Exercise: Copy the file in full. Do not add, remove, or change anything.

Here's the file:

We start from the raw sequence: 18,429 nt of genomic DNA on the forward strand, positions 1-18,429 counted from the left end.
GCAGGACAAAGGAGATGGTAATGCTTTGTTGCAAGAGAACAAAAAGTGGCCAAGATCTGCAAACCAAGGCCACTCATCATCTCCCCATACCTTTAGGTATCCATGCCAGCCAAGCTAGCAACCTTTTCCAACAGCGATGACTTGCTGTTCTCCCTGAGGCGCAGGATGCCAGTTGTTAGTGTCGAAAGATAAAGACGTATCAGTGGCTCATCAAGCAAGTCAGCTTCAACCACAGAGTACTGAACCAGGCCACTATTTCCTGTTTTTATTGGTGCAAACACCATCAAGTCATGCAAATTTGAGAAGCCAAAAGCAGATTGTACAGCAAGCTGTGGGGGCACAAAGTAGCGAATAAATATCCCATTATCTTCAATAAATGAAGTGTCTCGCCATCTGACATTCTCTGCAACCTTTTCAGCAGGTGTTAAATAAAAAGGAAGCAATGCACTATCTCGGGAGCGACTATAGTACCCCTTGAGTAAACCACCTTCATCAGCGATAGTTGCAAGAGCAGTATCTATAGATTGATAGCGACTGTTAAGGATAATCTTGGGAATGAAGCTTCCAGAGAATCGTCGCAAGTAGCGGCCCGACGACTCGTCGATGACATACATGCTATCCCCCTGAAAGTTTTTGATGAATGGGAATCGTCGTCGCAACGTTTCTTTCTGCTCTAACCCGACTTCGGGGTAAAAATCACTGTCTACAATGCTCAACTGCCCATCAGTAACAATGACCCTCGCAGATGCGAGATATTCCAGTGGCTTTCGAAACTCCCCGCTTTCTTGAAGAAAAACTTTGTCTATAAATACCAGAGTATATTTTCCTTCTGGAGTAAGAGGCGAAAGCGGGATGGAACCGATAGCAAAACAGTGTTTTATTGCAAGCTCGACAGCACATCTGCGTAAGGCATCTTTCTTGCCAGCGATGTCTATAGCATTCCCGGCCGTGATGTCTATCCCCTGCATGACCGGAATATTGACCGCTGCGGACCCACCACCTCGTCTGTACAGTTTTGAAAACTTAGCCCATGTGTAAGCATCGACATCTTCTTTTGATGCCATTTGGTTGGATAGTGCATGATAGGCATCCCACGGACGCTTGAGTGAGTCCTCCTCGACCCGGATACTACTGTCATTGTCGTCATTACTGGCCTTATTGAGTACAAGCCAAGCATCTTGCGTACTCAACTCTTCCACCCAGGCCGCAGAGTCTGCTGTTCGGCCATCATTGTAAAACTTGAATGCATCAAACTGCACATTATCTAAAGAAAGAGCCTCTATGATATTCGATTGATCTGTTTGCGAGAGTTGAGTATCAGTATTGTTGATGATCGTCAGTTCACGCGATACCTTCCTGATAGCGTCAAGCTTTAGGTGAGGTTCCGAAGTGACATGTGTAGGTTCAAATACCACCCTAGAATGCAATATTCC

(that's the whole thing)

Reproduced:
We start from the raw sequence: 18,429 nt of genomic DNA on the forward strand, positions 1-18,429 counted from the left end.
GCAGGACAAAGGAGATGGTAATGCTTTGTTGCAAGAGAACAAAAAGTGGCCAAGATCTGCAAACCAAGGCCACTCATCATCTCCCCATACCTTTAGGTATCCATGCCAGCCAAGCTAGCAACCTTTTCCAACAGCGATGACTTGCTGTTCTCCCTGAGGCGCAGGATGCCAGTTGTTAGTGTCGAAAGATAAAGACGTATCAGTGGCTCATCAAGCAAGTCAGCTTCAACCACAGAGTACTGAACCAGGCCACTATTTCCTGTTTTTATTGGTGCAAACACCATCAAGTCATGCAAATTTGAGAAGCCAAAAGCAGATTGTACAGCAAGCTGTGGGGGCACAAAGTAGCGAATAAATATCCCATTATCTTCAATAAATGAAGTGTCTCGCCATCTGACATTCTCTGCAACCTTTTCAGCAGGTGTTAAATAAAAAGGAAGCAATGCACTATCTCGGGAGCGACTATAGTACCCCTTGAGTAAACCACCTTCATCAGCGATAGTTGCAAGAGCAGTATCTATAGATTGATAGCGACTGTTAAGGATAATCTTGGGAATGAAGCTTCCAGAGAATCGTCGCAAGTAGCGGCCCGACGACTCGTCGATGACATACATGCTATCCCCCTGAAAGTTTTTGATGAATGGGAATCGTCGTCGCAACGTTTCTTTCTGCTCTAACCCGACTTCGGGGTAAAAATCACTGTCTACAATGCTCAACTGCCCATCAGTAACAATGACCCTCGCAGATGCGAGATATTCCAGTGGCTTTCGAAACTCCCCGCTTTCTTGAAGAAAAACTTTGTCTATAAATACCAGAGTATATTTTCCTTCTGGAGTAAGAGGCGAAAGCGGGATGGAACCGATAGCAAAACAGTGTTTTATTGCAAGCTCGACAGCACATCTGCGTAAGGCATCTTTCTTGCCAGCGATGTCTATAGCATTCCCGGCCGTGATGTCTATCCCCTGCATGACCGGAATATTGACCGCTGCGGACCCACCACCTCGTCTGTACAGTTTTGAAAACTTAGCCCATGTGTAAGCATCGACATCTTCTTTTGATGCCATTTGGTTGGATAGTGCATGATAGGCATCCCACGGACGCTTGAGTGAGTCCTCCTCGACCCGGATACTACTGTCATTGTCGTCATTACTGGCCTTATTGAGTACAAGCCAAGCATCTTGCGTACTCAACTCTTCCACCCAGGCCGCAGAGTCTGCTGTTCGGCCATCATTGTAAAACTTGAATGCATCAAACTGCACATTATCTAAAGAAAGAGCCTCTATGATATTCGATTGATCTGTTTGCGAGAGTTGAGTATCAGTATTGTTGATGATCGTCAGTTCACGCGATACCTTCCTGATAGCGTCAAGCTTTAGGTGAGGTTCCGAAGTGACATGTGTAGGTTCAAATACCACCCTAGAATGCAATATTCC